The TUFF methodology has been stress-tested, refined, codified, and subjected to scientific peer-review, resulting in dozens of working papers and journal publications. The use of TUFF-derived data on Chinese development finance has also resulted in more than 90 stories in elite and mass media outlets, including articles in The Guardian, The Economist, and the Financial Times.
A recent publication in the Journal of Development Studies by Muchapondwa et al. (2016) also found that field-based data collection methods and TUFF-based produce generally very similar data. However, field-based data collection is prohibitively costly and complex if one is trying to achieve comprehensive, global coverage of China’s official financing activities. Nor is it sustainable over the long-run.
We have made several improvements to our TUFF methodology with this iteration:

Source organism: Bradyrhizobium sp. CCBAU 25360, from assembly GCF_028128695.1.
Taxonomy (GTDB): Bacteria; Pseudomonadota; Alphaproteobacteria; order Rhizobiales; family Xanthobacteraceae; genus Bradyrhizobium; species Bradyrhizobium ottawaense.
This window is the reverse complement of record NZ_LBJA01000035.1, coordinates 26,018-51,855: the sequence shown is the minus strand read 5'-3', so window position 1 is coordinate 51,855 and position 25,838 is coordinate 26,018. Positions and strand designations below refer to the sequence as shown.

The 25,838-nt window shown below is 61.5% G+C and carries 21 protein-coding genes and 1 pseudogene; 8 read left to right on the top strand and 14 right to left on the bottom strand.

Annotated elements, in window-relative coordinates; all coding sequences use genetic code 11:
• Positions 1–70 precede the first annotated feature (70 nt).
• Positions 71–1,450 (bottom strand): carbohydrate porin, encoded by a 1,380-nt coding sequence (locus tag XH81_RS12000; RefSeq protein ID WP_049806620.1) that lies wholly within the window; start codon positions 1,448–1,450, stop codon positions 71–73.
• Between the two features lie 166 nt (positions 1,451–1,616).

Reduced reliance on media sources: The latest version of the dataset relies on media reports for only 56% of all sources -- this is down from 89% in the original Chinese Office Finance to Africa dataset.
Increased use of official and academic sources: Official government data and documentation from China, counterpart countries, and international organizations now constitute 27.6% of all sources (up from 21% in the 1.0 version of the dataset). Peer-reviewed journal articles and other academic publications represent 6.8% of all sources (up from 1% in the 1.0 version of the dataset).
Expanded number of sources for each project: There has also been an increase in the average number of sources that underpin each project record -- from 2.13 sources (in the 1.0 dataset version) to 3.6 sources (in the latest version of the dataset)